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With the oil spill now devastating businesses all over the Gulf Coast, BP has repeatedly said it would make good on all legitimate claims of loss. Here is one more to add to BP's list. Famed New Orleans Chef Susan Spicer is suing the oil company for losses to her restaurant business due to the spill. Although she is a highly regarded and well-known chef, Ms. Spicer is also a small business owner who, like the fisherman and others who earn a living from the sea in Louisiana, has seen her business decline in the wake of the oil contamination.
According to a report by Reuters, Spicer is suing BP as the owner of her restaurant, Bayona, in New Orleans' French Quarter, and is also seeking class-action status on behalf of restaurants and others in the seafood industry. Spicer's suit states, "Much of plaintiff's business is based on the unique quality of Louisiana seafood, as well as the chain of delivery of that resource from the initial harvester (be it fisherman, oyster grower or shrimper). Because this chain of delivery cannot be maintained, plaintiff's business has been, and continues to be, materially damaged."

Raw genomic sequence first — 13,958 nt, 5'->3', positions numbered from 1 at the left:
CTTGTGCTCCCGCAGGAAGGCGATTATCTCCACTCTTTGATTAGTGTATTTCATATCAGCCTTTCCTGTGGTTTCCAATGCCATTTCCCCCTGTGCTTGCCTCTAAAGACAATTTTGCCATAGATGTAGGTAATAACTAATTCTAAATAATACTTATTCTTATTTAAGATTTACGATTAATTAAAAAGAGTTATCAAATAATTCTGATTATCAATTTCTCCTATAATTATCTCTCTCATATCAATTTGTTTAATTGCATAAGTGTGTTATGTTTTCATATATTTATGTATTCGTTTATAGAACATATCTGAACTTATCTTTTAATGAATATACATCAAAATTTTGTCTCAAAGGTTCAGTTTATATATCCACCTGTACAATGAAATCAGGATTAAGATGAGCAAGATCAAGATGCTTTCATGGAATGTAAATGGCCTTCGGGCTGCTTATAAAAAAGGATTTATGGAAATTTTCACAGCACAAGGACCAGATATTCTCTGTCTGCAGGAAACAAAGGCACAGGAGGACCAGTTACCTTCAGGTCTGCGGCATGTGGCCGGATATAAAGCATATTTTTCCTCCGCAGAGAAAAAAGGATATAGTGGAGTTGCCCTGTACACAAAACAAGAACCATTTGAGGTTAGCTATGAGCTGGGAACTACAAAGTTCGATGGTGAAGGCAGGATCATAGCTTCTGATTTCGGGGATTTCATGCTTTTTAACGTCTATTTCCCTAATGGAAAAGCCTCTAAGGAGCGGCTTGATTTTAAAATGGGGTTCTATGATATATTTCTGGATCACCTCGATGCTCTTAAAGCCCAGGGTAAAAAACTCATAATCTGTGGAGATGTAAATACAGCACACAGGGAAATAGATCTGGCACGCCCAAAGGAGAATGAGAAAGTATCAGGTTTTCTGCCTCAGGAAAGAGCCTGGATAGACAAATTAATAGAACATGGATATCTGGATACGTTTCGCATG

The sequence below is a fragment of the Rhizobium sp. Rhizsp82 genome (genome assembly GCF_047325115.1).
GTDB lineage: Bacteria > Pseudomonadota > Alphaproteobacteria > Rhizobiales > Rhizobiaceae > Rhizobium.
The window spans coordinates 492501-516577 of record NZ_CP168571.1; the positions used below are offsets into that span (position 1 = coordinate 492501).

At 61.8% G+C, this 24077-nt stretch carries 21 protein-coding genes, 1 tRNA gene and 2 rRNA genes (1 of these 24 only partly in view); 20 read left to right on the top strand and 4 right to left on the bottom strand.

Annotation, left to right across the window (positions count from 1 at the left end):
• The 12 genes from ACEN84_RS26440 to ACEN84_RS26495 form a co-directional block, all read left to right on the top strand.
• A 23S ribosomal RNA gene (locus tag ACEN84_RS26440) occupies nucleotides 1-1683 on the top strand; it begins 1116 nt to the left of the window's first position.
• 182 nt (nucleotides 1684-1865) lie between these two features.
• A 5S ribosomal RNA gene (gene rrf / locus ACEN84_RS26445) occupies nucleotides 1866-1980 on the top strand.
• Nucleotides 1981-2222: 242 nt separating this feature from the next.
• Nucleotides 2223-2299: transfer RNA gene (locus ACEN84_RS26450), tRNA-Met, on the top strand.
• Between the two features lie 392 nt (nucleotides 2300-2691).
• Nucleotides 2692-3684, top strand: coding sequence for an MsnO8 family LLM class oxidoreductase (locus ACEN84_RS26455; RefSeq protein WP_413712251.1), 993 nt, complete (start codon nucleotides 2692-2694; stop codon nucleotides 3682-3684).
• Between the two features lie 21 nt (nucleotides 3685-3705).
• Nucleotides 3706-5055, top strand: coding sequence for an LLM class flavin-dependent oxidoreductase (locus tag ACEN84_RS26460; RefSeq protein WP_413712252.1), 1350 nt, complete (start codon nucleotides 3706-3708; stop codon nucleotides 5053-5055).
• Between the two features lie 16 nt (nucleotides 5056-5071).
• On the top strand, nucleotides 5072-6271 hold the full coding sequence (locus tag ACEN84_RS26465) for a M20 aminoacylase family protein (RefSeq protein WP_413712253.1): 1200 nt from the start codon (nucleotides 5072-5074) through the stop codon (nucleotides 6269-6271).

The damages to Gulf coast businesses are wide ranging. Not only the obvious drop in tourism leading to lost profits as cited by Spicer's suit, but according to the Examiner.com, thanks to the oil contamination, simple access to local Gulf seafood is diminishing and the products that are available are more expensive than before the spill. In addition, despite safety measures being taken to ensure that no tainted seafood is sold, customers nationwide seem to be beginning to avoid Gulf seafood products. "I have great confidence in my local vendors and the local products that I am serving, but I know my suppliers are suffering from the reality of a diminished supply and the misperception that all Gulf seafood is unsafe," said Susan Spicer.
Reuters reports Spicer's suit seeks compensatory and punitive damages from BP. Other named defendants include rig operators Transocean Ltd; Cameron International Corp, which provided a blowout preventer and a Halliburton Co unit that provided cementing services for the oil well.
According to the Westlaw database, Reuters says more than 250 lawsuits have been filed due to damages alleged to stem from the April 20 explosion and the oil spill that resulted.
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